Direct Line changes direction in shift away from low-price claim

The insurance company Direct Line is distancing itself from the price-led advertising it pioneered, with new advertising promoting itself as the answer to a wide range of everyday insurance problems.

The young couple and two elderly women, who made their debuts in the company's umbrella campaign launched last year, remain in the new campaign, which is set to debut on national TV.

Mortimer Whittaker O'Sullivan created the pair of 30-second commercials, which will spearhead Direct Line's campaign supported by a £15 million budget for the year. The change of tactic is cited as a significant reason for a 36 per cent rise in pre-tax profits reported by the company last week.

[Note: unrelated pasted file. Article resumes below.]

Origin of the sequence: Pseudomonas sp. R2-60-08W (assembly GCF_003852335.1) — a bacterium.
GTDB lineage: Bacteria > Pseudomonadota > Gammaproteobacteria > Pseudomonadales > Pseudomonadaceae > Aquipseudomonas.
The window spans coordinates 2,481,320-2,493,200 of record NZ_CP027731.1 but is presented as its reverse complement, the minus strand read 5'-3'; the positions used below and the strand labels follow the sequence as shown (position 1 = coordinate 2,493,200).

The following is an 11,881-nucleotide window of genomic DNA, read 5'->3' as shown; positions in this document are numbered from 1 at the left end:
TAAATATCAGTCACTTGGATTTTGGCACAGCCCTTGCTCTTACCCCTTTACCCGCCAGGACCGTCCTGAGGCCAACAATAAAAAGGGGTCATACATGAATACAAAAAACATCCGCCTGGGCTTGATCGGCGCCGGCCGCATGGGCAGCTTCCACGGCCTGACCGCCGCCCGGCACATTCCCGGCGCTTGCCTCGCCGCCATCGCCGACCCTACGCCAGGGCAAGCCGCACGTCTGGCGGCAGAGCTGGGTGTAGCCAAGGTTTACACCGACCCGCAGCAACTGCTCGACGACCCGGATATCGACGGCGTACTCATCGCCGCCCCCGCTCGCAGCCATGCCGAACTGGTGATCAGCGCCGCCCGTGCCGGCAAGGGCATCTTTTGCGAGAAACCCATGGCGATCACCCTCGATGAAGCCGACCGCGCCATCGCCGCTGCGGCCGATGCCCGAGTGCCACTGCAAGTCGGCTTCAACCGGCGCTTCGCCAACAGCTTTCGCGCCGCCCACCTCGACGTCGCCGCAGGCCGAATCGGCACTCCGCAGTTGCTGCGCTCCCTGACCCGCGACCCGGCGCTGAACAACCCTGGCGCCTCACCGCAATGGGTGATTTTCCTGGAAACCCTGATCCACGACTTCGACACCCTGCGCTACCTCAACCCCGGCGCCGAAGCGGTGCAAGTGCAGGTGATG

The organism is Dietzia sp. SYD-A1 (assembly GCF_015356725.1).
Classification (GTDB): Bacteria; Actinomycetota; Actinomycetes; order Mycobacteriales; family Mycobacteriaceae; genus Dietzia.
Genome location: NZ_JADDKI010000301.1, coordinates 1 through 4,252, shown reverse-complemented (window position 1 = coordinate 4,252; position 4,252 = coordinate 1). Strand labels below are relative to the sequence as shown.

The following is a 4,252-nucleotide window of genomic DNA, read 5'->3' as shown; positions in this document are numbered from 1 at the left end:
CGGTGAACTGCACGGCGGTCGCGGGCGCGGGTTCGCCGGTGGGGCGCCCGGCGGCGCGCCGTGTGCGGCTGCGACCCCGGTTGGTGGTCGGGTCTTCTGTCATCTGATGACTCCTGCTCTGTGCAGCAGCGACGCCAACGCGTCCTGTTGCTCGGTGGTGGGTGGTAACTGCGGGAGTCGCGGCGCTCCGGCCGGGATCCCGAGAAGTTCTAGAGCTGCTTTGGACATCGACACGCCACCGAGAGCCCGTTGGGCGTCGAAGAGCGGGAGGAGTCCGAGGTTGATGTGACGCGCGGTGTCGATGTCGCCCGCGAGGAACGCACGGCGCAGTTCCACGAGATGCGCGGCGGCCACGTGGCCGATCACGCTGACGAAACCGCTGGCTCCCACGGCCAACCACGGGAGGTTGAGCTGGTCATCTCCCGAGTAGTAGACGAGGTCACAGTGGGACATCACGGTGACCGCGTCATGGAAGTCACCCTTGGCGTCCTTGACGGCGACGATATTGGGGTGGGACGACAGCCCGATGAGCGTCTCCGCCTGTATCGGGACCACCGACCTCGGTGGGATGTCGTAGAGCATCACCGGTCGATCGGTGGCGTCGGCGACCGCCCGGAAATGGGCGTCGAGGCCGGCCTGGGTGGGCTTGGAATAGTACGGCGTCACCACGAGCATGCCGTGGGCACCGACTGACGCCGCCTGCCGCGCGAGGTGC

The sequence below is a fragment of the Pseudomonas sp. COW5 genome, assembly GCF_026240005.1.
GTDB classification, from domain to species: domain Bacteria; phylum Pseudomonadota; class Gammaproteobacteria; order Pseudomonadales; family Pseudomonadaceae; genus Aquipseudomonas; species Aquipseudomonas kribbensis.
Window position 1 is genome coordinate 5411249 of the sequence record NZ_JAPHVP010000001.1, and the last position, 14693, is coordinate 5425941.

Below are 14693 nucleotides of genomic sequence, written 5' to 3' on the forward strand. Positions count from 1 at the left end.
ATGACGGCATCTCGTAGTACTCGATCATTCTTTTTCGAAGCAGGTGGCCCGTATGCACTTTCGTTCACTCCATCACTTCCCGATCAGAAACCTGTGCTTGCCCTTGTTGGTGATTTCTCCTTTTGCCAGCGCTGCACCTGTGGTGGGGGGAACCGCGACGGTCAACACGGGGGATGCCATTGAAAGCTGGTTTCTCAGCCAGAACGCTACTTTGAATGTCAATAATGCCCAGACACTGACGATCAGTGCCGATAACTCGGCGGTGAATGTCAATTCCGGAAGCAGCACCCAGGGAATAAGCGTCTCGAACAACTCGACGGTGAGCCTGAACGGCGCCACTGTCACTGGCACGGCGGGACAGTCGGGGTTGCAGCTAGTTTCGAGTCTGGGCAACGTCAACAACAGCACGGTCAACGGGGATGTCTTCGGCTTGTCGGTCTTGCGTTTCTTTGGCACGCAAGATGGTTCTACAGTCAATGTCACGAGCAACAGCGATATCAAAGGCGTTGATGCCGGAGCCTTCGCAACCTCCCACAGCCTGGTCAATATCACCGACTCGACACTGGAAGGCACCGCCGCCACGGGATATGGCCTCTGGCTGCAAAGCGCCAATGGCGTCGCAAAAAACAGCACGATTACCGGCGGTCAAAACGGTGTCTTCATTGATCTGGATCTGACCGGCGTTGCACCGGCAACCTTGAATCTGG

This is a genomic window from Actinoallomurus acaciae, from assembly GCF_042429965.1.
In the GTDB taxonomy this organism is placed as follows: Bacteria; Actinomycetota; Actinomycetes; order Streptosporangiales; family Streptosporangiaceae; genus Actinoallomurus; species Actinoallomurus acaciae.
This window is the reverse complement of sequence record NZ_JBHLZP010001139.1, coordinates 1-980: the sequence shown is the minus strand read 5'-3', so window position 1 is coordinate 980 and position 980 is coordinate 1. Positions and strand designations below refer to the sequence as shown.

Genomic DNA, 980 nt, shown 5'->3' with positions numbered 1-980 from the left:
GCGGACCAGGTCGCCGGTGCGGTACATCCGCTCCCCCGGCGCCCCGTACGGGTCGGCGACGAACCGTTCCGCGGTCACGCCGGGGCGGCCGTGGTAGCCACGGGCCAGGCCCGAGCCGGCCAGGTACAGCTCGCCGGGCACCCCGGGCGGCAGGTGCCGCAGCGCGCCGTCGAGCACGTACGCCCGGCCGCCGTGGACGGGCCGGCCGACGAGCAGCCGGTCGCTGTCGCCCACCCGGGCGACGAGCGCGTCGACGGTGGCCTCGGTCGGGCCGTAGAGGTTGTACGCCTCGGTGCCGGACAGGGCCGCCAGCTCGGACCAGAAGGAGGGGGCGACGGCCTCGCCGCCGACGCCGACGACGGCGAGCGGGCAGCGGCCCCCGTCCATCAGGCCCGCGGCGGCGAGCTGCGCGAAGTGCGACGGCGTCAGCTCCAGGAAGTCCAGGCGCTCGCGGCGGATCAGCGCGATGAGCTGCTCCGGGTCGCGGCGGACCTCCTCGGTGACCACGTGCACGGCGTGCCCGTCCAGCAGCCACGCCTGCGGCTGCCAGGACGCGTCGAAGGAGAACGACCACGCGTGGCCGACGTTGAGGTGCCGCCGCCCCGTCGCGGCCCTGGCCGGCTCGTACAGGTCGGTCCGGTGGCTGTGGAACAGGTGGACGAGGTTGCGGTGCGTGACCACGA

The new advertising builds on Direct Line's efforts to extend its famous red telephone icon beyond its original motor insurance associations. The move is seen as a recognition that price alone is no longer a competitive advantage in the sector.

MediaCom is buying media for the campaign, which extends the company's strategy of relying on a heavy TV presence to check quickly if its advertising is raising awareness and driving sales.

In one ad, promoting Direct Line's claims advisors, an old lady tantalises another with talk of a mysterious man called Jeremy. He turns out to be a Direct Line staffer who has come to help with a claim.

The ads were written by Daniel Fagg and Matt Fee and art directed by Emilie Moore and Tim Snape. They were directed by Ed Sayers through Godman.

Tim Mortimer, the agency's managing director, said: "People are genuinely fascinated by the relationships they see portrayed in ad campaigns."